By Jessica Seaman
the Durham VOICE
In a large classroom filled with books, toys and art supplies, teacher DeAnne Little sits on a couch with 4-year-old Barbara Hill reading the book, “Froggy’s Best Babysitter.”
The Durham classroom is illuminated with the color orange as the children’s artwork hangs on the wall and from the ceiling. Little said all of the artwork features the color of the month the help the children with number and letter recognition.
It is just after 9 a.m. and class has yet to start as children are still arriving, allowing Little to spend some one-on-one time with Barbara.
As Little reads aloud the story about a frog’s adventure in helping babysit his new sister, four-year-old Barbara excitedly points to pictures in the book as she tells her teacher what she already knows about the story.
Since starting class in August, Barbara’s vocabulary and writing skills have improved so much that her father, Shane Hill, is not worried about her starting kindergarten next year.
“She’s going to be well prepared for it,” he said. “She would be ready [if not in the class] but not as ready.”
Barbara did not attend another childcare program before she was accepted to the NC Pre-K program. Hill said that he wanted Barbara to be a part of the program so that she wouldn’t be behind when she goes to elementary school.
Barbara is one of nine students who are part of the NC Pre-K program at First Presbyterian Day School.
NC Pre-K, formerly known as More at Four, is a pre-kindergarten program that is offered to four-year-old, at-risk children to help them transition to elementary schools without falling behind. According to the program, at-risk children come from low-income families or have a learning disability that would delay their learning.
This year NC Pre-K has been at the center of the political war between Democratic Gov. Bev Perdue and the Republican-dominated North Carolina General Assembly, ever since legislators slashed the programs funding by 20 percent in June and included a requirement that parents must pay up to 10 percent of their income to participate—something that critics have said threatens the ability to help children who need an educational boost beyond what their families can provide.
The latest in the fight for funding came after Wake County Superior Court Judge Howard Manning ordered the state to fund the program more.
A higher state court has also already ruled that a similar order amounts to a judicial interdiction that “infringes on the constitutional duties and expectations of the legislative and executive branches of government”—what the N.C. Supreme Court said in 2004 when it ruled on Manning’s previous order to establish a pre-K program .
Despite the higher rulings, Perdue has released a press release stating that she supports Manning’s order and recently issued a statement saying that she needs $30 million to implement the first stage of Manning’s order to pay for adding 6,300 children to NC Pre-K, and that within four years, the state might need as much as $300 million extra to comply with Manning’s order.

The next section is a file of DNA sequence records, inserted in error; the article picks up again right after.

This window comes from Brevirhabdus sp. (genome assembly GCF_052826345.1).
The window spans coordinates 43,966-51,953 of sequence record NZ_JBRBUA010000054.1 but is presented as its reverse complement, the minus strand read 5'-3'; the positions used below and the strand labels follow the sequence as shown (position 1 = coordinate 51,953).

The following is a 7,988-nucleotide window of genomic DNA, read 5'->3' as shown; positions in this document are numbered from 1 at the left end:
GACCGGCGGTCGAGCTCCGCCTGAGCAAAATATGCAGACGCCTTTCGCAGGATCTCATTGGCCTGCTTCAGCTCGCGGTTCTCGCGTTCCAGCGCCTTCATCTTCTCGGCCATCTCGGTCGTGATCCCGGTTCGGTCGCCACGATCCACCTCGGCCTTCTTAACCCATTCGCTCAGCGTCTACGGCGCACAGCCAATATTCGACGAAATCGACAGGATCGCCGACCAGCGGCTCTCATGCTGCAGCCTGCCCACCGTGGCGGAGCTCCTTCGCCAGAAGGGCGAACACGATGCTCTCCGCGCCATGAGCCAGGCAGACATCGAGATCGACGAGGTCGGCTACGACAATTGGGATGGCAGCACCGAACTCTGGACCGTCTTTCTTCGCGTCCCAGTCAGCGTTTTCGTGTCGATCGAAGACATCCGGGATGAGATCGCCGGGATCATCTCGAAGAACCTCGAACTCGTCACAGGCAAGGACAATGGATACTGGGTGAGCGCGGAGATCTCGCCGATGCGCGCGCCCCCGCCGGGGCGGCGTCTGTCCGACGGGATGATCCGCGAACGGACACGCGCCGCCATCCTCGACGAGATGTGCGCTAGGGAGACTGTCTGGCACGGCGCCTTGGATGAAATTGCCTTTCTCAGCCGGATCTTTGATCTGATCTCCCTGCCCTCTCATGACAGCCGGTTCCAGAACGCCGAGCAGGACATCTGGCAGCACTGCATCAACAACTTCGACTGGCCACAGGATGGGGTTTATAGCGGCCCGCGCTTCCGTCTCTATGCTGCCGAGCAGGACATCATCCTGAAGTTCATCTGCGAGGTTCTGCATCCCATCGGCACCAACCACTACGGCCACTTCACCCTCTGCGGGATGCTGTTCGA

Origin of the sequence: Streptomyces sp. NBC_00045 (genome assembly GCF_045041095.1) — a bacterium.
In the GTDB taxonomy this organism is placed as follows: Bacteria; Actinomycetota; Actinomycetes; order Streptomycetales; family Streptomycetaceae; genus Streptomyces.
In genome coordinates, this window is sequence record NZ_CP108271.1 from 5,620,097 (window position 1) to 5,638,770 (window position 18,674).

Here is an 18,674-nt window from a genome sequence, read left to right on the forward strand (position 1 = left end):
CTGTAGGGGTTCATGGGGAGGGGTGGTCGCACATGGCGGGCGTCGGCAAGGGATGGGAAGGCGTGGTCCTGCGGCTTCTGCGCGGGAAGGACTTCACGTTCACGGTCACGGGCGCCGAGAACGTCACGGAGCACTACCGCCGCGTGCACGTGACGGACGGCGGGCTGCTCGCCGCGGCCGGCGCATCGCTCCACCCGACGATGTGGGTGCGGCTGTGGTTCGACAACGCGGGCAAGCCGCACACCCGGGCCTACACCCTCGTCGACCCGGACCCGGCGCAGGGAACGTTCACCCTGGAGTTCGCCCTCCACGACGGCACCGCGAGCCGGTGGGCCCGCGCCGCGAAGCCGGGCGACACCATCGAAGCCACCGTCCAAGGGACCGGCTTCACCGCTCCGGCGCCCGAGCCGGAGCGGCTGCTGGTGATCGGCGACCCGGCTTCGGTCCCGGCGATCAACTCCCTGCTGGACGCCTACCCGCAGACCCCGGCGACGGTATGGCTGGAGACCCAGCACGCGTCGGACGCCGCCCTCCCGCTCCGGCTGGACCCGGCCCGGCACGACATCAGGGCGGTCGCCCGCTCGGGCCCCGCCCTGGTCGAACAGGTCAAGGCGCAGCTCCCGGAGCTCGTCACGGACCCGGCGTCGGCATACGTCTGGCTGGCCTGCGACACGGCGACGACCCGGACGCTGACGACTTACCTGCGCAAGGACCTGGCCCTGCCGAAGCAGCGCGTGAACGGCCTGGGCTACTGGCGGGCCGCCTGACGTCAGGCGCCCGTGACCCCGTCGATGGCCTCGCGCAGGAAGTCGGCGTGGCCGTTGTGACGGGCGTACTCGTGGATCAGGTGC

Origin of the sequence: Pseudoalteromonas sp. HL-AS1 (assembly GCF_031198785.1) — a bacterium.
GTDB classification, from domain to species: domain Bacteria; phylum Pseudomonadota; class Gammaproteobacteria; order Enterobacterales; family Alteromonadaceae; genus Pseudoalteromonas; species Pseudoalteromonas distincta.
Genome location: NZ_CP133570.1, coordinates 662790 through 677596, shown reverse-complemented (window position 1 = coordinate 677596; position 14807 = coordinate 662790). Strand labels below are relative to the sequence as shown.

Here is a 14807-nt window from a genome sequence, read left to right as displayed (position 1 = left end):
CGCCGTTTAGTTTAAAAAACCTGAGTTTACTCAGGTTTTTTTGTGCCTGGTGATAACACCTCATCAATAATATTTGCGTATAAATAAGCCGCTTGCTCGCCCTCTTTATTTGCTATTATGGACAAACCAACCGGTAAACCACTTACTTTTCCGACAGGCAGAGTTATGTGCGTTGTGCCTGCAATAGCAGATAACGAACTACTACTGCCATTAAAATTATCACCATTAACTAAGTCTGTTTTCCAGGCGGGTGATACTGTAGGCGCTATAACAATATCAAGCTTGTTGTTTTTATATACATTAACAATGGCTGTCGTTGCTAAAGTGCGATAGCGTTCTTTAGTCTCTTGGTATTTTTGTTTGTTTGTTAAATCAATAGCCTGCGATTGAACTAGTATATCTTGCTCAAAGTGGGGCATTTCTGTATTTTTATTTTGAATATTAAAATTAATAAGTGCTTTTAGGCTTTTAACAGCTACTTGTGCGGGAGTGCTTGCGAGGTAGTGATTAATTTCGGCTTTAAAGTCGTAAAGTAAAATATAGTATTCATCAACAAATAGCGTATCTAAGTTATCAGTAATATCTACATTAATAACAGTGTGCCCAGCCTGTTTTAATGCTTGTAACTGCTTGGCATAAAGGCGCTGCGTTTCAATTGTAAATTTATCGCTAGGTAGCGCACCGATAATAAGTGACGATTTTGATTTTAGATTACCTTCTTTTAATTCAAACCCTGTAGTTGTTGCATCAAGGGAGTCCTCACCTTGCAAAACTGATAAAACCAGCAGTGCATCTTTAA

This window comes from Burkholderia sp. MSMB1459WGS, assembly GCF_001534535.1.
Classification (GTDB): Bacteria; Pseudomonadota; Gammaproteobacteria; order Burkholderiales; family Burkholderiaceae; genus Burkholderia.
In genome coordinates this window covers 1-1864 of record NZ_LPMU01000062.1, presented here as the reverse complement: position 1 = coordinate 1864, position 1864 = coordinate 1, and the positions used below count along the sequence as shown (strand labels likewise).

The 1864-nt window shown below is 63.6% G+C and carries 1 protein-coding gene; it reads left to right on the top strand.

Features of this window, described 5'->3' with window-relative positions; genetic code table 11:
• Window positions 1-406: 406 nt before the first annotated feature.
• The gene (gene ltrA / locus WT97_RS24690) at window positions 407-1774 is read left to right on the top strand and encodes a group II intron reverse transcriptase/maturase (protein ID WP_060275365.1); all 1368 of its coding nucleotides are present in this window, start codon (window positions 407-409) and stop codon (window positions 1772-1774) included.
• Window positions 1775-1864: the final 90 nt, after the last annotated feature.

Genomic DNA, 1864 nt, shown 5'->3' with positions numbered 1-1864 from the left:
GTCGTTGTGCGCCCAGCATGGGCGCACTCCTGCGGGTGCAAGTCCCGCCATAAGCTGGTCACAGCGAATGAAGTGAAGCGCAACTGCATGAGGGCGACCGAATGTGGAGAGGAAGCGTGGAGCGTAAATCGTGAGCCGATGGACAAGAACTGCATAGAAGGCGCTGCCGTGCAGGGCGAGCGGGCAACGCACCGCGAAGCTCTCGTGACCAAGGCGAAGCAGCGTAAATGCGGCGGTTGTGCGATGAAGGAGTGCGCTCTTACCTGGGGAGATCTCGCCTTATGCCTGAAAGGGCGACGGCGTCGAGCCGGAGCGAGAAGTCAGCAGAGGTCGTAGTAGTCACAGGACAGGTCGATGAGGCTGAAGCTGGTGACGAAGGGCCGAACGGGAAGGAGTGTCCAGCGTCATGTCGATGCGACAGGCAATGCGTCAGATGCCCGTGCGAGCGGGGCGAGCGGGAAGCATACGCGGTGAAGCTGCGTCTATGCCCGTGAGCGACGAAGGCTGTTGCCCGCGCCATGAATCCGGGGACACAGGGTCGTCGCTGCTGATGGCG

N.C. House Representative Hugh Blackwell, R-Burke, said that the program’s funding was cut in an effort to balance the state’s budget without raising taxes and that he does not know of any plans to reinstate any funding that was cut.
“There is a lot of politics going on,” he said. “My opinion is that Judge Manning and the Governor are making a difficult situation worse.”
Despite the slash in funding, the number of Pre-K slots in Durham County has not changed, said Melanie Busbee, spokesperson for Durham Partnership for Children.
She said that the county is still able to offer 420 children spots in the program and that the funding cuts mainly affected administrative positions.
“That is very fortunate,” she said. “[The program] is still maintaining the high quality. We were able to still fund slots at about the same number of centers.”
Although, the funding cuts have not affected the number of students that are able to participate in the program, some Pre-K administrators say that the political tug-of-war between Republicans and Democrats concerning the funding harms the program.
“I think it has had an effect,” said Katharine Smith, executive director of First Presbyterian Day School in Durham.
“Here we take nine students and we were concerned because we had to hold slots,” she said.
Smith said she had to hold the slots, along with teaching positions, to determine how many spots the center would be able to offer after budget cuts were made.
“How do I hold a teacher while you determine funding?” she said. “And you can’t service all of the students that need funding.”
Barbara’s teacher, DeAnne Little, said the cuts have not affected how she teaches her class at the daycare.
“With class it hasn’t been too much change,” said Little. “I was nervous because we have kids that really need NC Pre-K.”
Little’s class consists of nine students who are part of the program and nine that are not in Pre-K.
At the beginning of the year there is a difference in the level of the students’ education and how well they can recognize numbers and letters, but by the end of the year the students are on an even level, she said.
Little said her own son, Daniel, was part of the program when he was 4 years old.
“As a teacher and a parent, I really was thankful he was able to get in,” she said. “I’m rooting for it all of the way.”
Busbee and Smith said that they are now waiting to hear if Judge Manning’s decision will affect them and if there will be future cuts to NC Pre-K.
“We’re trying to get a feel of what the next legislative ruling will be this spring,” Busbee said. “Future cuts will not affect the quality of education children get but the number of children that can be participate in the program.”
Photo: Barbara Hill reads with her teacher DeAnne Little at First Presbyterian Day School.